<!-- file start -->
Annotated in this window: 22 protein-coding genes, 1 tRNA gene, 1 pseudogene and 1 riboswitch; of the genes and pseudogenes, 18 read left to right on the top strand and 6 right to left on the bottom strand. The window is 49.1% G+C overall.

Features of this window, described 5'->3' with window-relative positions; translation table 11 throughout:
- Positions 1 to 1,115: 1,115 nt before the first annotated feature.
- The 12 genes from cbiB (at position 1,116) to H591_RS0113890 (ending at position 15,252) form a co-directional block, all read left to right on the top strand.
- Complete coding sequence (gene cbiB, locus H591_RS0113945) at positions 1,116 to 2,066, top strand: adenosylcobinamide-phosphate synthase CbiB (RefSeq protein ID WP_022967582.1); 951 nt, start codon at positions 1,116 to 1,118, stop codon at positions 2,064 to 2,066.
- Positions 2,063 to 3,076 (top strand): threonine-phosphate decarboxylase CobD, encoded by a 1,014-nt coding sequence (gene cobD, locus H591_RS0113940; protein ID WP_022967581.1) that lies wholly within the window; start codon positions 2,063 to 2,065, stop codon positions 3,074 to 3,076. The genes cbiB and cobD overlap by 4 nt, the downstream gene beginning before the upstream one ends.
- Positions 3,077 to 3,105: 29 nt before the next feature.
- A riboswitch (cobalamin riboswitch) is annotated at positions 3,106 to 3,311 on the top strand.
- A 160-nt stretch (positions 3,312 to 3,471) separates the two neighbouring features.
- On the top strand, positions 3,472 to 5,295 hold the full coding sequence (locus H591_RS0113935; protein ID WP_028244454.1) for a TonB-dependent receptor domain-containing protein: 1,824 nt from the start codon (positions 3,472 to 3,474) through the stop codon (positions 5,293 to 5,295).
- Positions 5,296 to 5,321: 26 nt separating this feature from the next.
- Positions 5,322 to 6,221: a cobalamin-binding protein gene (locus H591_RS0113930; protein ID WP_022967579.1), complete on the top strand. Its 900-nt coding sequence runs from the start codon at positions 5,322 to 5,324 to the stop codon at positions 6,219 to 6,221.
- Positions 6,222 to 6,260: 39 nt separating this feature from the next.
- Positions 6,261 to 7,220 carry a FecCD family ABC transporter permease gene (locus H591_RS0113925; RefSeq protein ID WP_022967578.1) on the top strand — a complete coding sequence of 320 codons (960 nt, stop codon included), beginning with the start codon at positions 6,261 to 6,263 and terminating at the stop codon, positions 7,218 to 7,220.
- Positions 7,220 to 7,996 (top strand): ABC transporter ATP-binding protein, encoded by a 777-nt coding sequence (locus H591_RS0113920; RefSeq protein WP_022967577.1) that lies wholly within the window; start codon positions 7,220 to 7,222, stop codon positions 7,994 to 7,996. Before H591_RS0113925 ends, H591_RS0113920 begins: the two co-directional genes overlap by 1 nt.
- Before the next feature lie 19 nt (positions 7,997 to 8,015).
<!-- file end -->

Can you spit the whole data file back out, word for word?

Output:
Annotated in this window: 22 protein-coding genes, 1 tRNA gene, 1 pseudogene and 1 riboswitch; of the genes and pseudogenes, 18 read left to right on the top strand and 6 right to left on the bottom strand. The window is 49.1% G+C overall.

Features of this window, described 5'->3' with window-relative positions; translation table 11 throughout:
- Positions 1 to 1,115: 1,115 nt before the first annotated feature.
- The 12 genes from cbiB (at position 1,116) to H591_RS0113890 (ending at position 15,252) form a co-directional block, all read left to right on the top strand.
- Complete coding sequence (gene cbiB, locus H591_RS0113945) at positions 1,116 to 2,066, top strand: adenosylcobinamide-phosphate synthase CbiB (RefSeq protein ID WP_022967582.1); 951 nt, start codon at positions 1,116 to 1,118, stop codon at positions 2,064 to 2,066.
- Positions 2,063 to 3,076 (top strand): threonine-phosphate decarboxylase CobD, encoded by a 1,014-nt coding sequence (gene cobD, locus H591_RS0113940; protein ID WP_022967581.1) that lies wholly within the window; start codon positions 2,063 to 2,065, stop codon positions 3,074 to 3,076. The genes cbiB and cobD overlap by 4 nt, the downstream gene beginning before the upstream one ends.
- Positions 3,077 to 3,105: 29 nt before the next feature.
- A riboswitch (cobalamin riboswitch) is annotated at positions 3,106 to 3,311 on the top strand.
- A 160-nt stretch (positions 3,312 to 3,471) separates the two neighbouring features.
- On the top strand, positions 3,472 to 5,295 hold the full coding sequence (locus H591_RS0113935; protein ID WP_028244454.1) for a TonB-dependent receptor domain-containing protein: 1,824 nt from the start codon (positions 3,472 to 3,474) through the stop codon (positions 5,293 to 5,295).
- Positions 5,296 to 5,321: 26 nt separating this feature from the next.
- Positions 5,322 to 6,221: a cobalamin-binding protein gene (locus H591_RS0113930; protein ID WP_022967579.1), complete on the top strand. Its 900-nt coding sequence runs from the start codon at positions 5,322 to 5,324 to the stop codon at positions 6,219 to 6,221.
- Positions 6,222 to 6,260: 39 nt separating this feature from the next.
- Positions 6,261 to 7,220 carry a FecCD family ABC transporter permease gene (locus H591_RS0113925; RefSeq protein ID WP_022967578.1) on the top strand — a complete coding sequence of 320 codons (960 nt, stop codon included), beginning with the start codon at positions 6,261 to 6,263 and terminating at the stop codon, positions 7,218 to 7,220.
- Positions 7,220 to 7,996 (top strand): ABC transporter ATP-binding protein, encoded by a 777-nt coding sequence (locus H591_RS0113920; RefSeq protein WP_022967577.1) that lies wholly within the window; start codon positions 7,220 to 7,222, stop codon positions 7,994 to 7,996. Before H591_RS0113925 ends, H591_RS0113920 begins: the two co-directional genes overlap by 1 nt.
- Before the next feature lie 19 nt (positions 7,997 to 8,015).